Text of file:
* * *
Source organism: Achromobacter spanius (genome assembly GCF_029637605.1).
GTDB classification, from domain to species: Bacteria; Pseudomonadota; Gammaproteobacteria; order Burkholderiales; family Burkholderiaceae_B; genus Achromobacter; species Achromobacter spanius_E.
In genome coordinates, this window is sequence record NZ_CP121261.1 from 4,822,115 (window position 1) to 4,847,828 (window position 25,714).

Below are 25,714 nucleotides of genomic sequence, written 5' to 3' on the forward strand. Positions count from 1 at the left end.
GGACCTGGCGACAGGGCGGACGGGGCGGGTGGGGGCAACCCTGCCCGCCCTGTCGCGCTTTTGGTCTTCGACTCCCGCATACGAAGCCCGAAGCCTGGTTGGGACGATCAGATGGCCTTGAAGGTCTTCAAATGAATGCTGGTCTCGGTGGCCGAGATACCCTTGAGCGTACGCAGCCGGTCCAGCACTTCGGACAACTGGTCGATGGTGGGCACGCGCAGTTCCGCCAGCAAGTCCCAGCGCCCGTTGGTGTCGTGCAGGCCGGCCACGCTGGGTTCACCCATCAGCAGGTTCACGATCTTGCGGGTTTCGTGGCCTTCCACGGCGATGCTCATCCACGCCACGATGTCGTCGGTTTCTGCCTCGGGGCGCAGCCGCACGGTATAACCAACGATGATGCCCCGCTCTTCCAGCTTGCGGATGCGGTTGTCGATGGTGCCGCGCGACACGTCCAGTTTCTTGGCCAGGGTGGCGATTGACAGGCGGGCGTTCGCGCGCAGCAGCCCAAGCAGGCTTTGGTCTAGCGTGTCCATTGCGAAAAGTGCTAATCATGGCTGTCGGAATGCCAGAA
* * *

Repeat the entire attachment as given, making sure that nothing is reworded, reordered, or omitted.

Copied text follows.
Source organism: Achromobacter spanius (genome assembly GCF_029637605.1).
GTDB classification, from domain to species: Bacteria; Pseudomonadota; Gammaproteobacteria; order Burkholderiales; family Burkholderiaceae_B; genus Achromobacter; species Achromobacter spanius_E.
In genome coordinates, this window is sequence record NZ_CP121261.1 from 4,822,115 (window position 1) to 4,847,828 (window position 25,714).

Below are 25,714 nucleotides of genomic sequence, written 5' to 3' on the forward strand. Positions count from 1 at the left end.
GGACCTGGCGACAGGGCGGACGGGGCGGGTGGGGGCAACCCTGCCCGCCCTGTCGCGCTTTTGGTCTTCGACTCCCGCATACGAAGCCCGAAGCCTGGTTGGGACGATCAGATGGCCTTGAAGGTCTTCAAATGAATGCTGGTCTCGGTGGCCGAGATACCCTTGAGCGTACGCAGCCGGTCCAGCACTTCGGACAACTGGTCGATGGTGGGCACGCGCAGTTCCGCCAGCAAGTCCCAGCGCCCGTTGGTGTCGTGCAGGCCGGCCACGCTGGGTTCACCCATCAGCAGGTTCACGATCTTGCGGGTTTCGTGGCCTTCCACGGCGATGCTCATCCACGCCACGATGTCGTCGGTTTCTGCCTCGGGGCGCAGCCGCACGGTATAACCAACGATGATGCCCCGCTCTTCCAGCTTGCGGATGCGGTTGTCGATGGTGCCGCGCGACACGTCCAGTTTCTTGGCCAGGGTGGCGATTGACAGGCGGGCGTTCGCGCGCAGCAGCCCAAGCAGGCTTTGGTCTAGCGTGTCCATTGCGAAAAGTGCTAATCATGGCTGTCGGAATGCCAGAA